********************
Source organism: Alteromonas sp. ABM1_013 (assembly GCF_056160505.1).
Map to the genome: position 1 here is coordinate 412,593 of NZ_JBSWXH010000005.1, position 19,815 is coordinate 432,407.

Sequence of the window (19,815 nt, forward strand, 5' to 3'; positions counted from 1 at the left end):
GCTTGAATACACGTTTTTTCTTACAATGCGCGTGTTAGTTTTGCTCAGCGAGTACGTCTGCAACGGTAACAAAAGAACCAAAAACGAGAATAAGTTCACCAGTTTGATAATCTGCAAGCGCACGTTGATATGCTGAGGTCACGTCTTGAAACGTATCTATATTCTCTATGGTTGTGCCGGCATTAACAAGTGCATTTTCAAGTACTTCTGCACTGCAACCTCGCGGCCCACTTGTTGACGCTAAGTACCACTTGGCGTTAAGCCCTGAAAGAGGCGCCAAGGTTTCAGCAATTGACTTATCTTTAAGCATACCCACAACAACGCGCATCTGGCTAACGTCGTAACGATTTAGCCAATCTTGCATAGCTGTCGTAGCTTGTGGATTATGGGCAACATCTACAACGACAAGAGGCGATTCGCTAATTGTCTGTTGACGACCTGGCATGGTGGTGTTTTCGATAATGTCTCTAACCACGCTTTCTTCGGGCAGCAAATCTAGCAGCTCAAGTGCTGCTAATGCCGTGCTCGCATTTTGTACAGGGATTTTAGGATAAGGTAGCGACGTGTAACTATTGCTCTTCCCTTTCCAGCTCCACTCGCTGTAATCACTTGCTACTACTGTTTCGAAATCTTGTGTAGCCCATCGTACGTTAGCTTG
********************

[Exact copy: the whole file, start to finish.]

Source organism: Alteromonas sp. ABM1_013 (assembly GCF_056160505.1).
Map to the genome: position 1 here is coordinate 412,593 of NZ_JBSWXH010000005.1, position 19,815 is coordinate 432,407.

Sequence of the window (19,815 nt, forward strand, 5' to 3'; positions counted from 1 at the left end):
GCTTGAATACACGTTTTTTCTTACAATGCGCGTGTTAGTTTTGCTCAGCGAGTACGTCTGCAACGGTAACAAAAGAACCAAAAACGAGAATAAGTTCACCAGTTTGATAATCTGCAAGCGCACGTTGATATGCTGAGGTCACGTCTTGAAACGTATCTATATTCTCTATGGTTGTGCCGGCATTAACAAGTGCATTTTCAAGTACTTCTGCACTGCAACCTCGCGGCCCACTTGTTGACGCTAAGTACCACTTGGCGTTAAGCCCTGAAAGAGGCGCCAAGGTTTCAGCAATTGACTTATCTTTAAGCATACCCACAACAACGCGCATCTGGCTAACGTCGTAACGATTTAGCCAATCTTGCATAGCTGTCGTAGCTTGTGGATTATGGGCAACATCTACAACGACAAGAGGCGATTCGCTAATTGTCTGTTGACGACCTGGCATGGTGGTGTTTTCGATAATGTCTCTAACCACGCTTTCTTCGGGCAGCAAATCTAGCAGCTCAAGTGCTGCTAATGCCGTGCTCGCATTTTGTACAGGGATTTTAGGATAAGGTAGCGACGTGTAACTATTGCTCTTCCCTTTCCAGCTCCACTCGCTGTAATCACTTGCTACTACTGTTTCGAAATCTTGTGTAGCCCATCGTACGTTAGCTTG